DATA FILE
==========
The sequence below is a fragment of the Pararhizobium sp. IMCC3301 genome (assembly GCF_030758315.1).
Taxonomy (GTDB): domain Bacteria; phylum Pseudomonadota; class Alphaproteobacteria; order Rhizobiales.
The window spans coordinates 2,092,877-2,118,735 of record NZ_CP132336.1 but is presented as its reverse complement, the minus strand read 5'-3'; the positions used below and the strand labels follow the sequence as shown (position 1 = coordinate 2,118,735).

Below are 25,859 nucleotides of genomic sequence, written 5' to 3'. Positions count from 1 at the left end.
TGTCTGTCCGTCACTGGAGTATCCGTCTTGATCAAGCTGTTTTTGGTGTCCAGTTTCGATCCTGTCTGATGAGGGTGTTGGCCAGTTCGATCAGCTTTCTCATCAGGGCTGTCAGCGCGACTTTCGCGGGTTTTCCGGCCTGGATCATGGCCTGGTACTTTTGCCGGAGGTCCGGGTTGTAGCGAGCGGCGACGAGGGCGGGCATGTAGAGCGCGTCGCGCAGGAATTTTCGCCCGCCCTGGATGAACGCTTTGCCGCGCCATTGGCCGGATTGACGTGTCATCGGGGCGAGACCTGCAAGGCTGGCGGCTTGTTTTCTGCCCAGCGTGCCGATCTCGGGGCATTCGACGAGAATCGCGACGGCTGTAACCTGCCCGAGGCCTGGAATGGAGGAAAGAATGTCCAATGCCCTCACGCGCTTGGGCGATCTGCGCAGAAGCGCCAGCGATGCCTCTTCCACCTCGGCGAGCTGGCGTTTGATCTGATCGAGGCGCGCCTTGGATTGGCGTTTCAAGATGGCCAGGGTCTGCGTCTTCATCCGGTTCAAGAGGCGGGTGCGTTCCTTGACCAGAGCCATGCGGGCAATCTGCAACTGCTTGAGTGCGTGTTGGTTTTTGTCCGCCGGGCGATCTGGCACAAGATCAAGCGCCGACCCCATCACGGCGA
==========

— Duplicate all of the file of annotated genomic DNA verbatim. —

The sequence below is a fragment of the Pararhizobium sp. IMCC3301 genome (assembly GCF_030758315.1).
Taxonomy (GTDB): domain Bacteria; phylum Pseudomonadota; class Alphaproteobacteria; order Rhizobiales.
The window spans coordinates 2,092,877-2,118,735 of record NZ_CP132336.1 but is presented as its reverse complement, the minus strand read 5'-3'; the positions used below and the strand labels follow the sequence as shown (position 1 = coordinate 2,118,735).

Below are 25,859 nucleotides of genomic sequence, written 5' to 3'. Positions count from 1 at the left end.
TGTCTGTCCGTCACTGGAGTATCCGTCTTGATCAAGCTGTTTTTGGTGTCCAGTTTCGATCCTGTCTGATGAGGGTGTTGGCCAGTTCGATCAGCTTTCTCATCAGGGCTGTCAGCGCGACTTTCGCGGGTTTTCCGGCCTGGATCATGGCCTGGTACTTTTGCCGGAGGTCCGGGTTGTAGCGAGCGGCGACGAGGGCGGGCATGTAGAGCGCGTCGCGCAGGAATTTTCGCCCGCCCTGGATGAACGCTTTGCCGCGCCATTGGCCGGATTGACGTGTCATCGGGGCGAGACCTGCAAGGCTGGCGGCTTGTTTTCTGCCCAGCGTGCCGATCTCGGGGCATTCGACGAGAATCGCGACGGCTGTAACCTGCCCGAGGCCTGGAATGGAGGAAAGAATGTCCAATGCCCTCACGCGCTTGGGCGATCTGCGCAGAAGCGCCAGCGATGCCTCTTCCACCTCGGCGAGCTGGCGTTTGATCTGATCGAGGCGCGCCTTGGATTGGCGTTTCAAGATGGCCAGGGTCTGCGTCTTCATCCGGTTCAAGAGGCGGGTGCGTTCCTTGACCAGAGCCATGCGGGCAATCTGCAACTGCTTGAGTGCGTGTTGGTTTTTGTCCGCCGGGCGATCTGGCACAAGATCAAGCGCCGACCCCATCACGGCGA